Built in 1882, Hotel Roanoke has always been known for its southern elegance and excellent service. “The Grand Old Lady” came to be so grand because of early consistent railroad contributions for expansions and improvements.
PRO TIP: Book “The Train Lover’s Package” ahead of your visit to get that room with a view, breakfast for two in the renowned Regency Room, and tickets for the aforementioned O. Winston Link Museum and Virginia Museum of Transportation.
If you booked the package, breakfast is included at The Hotel Roanoke. If you didn’t book the package, you should still enjoy breakfast at The Hotel Roanoke.
If you’re introducing a little one to your love of trains, perhaps he or she will enjoy a ride aboard the Zoo Choo at Mill Mountain Zoo. Open during warm seasons, the Zoo Choo is a mini G-16 train that departs the station every 30 minutes. Two laps around the track affords a different vantage point of the animals, of which there are more than 130.
While it’s not rail themed, you can’t be on Mill Mountain without visiting the famed Roanoke Star. A nighttime landmark, the 100-foot star was built in 1949 and features 2,000 feet of neon tubing. It’s one of our favorite selfie stops!
Make the most of your visit to Virginia's Blue Ridge with a road trip on the Blue Ridge Parkway - America's Favorite Drive! This scenic route winds along the spine of the Blue Ridge Mountains and offers numerous overlooks and breathtaking vistas, including a couple that offer a view of nearby railroad tracks. From Mill Mountain at Milepost 120, you can take a couple hours for a leisurely afternoon ride to the Peaks of Otter at Milepost 86 before making your return to Roanoke for dinner.
Dining at The River & Rail is a treat. Tucked into the old Lipes Pharmacy, the location is a sentimental spot for locals and an unexpected delight for visitors. Chef Aaron Deal’s weekly menu changes with regard to what is seasonally and locally available. His banana pudding has received acclaim from one publication after another. You won’t want to pass on this gem at the base of Mill Mountain.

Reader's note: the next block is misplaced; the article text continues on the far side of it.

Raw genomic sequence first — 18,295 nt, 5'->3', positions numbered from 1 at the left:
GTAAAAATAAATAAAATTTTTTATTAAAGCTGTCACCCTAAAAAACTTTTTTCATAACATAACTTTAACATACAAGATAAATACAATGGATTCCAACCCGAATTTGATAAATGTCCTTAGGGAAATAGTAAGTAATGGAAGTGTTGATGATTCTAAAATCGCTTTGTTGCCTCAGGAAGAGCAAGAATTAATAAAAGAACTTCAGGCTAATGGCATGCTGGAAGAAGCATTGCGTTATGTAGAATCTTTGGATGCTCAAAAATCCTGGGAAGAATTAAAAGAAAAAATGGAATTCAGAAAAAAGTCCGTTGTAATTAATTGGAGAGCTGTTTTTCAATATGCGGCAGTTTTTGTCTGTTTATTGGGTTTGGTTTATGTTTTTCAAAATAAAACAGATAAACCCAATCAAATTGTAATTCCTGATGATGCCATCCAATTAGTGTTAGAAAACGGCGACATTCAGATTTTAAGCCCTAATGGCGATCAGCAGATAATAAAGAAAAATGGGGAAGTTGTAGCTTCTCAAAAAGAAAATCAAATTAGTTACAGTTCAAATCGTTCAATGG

Where next will you lay your head? Two unique destinations in Virginia’s Blue Ridge are up for consideration for your rail themed adventure.
The Potts Valley Branch line of Norfolk & Western ended in Paint Bank, thus the depot’s existence high up in the mountains west of Roanoke.
Within the Depot Lodge, choose from four rooms with en suite and fireplaces or the master suite with the same plus a living room and deck overlooking Potts Creek. Adjacent to the lodge is the sweetly renovated Norfolk & Western Caboose situated along Potts Creek and the two-bedroom 1910 Foreman’s Cottage. Across the road beside Paint Bank General Store and Swinging Bridge Restaurant is the three-bedroom Company House. It’s a train lover’s paradise of accommodation options!
This 1934 Hiawatha Dining Car is 85 feet long, of which 45 feet is relaxing living room space. The furnishings and accoutrements are reminiscent of a Gentleman’s Club Car, a spacious, relaxing space afforded to first class passengers.
Map of Places of Interest
Ready to climb aboard your rail history tour of Virginia’s Blue Ridge? We look forward to seeing your travels.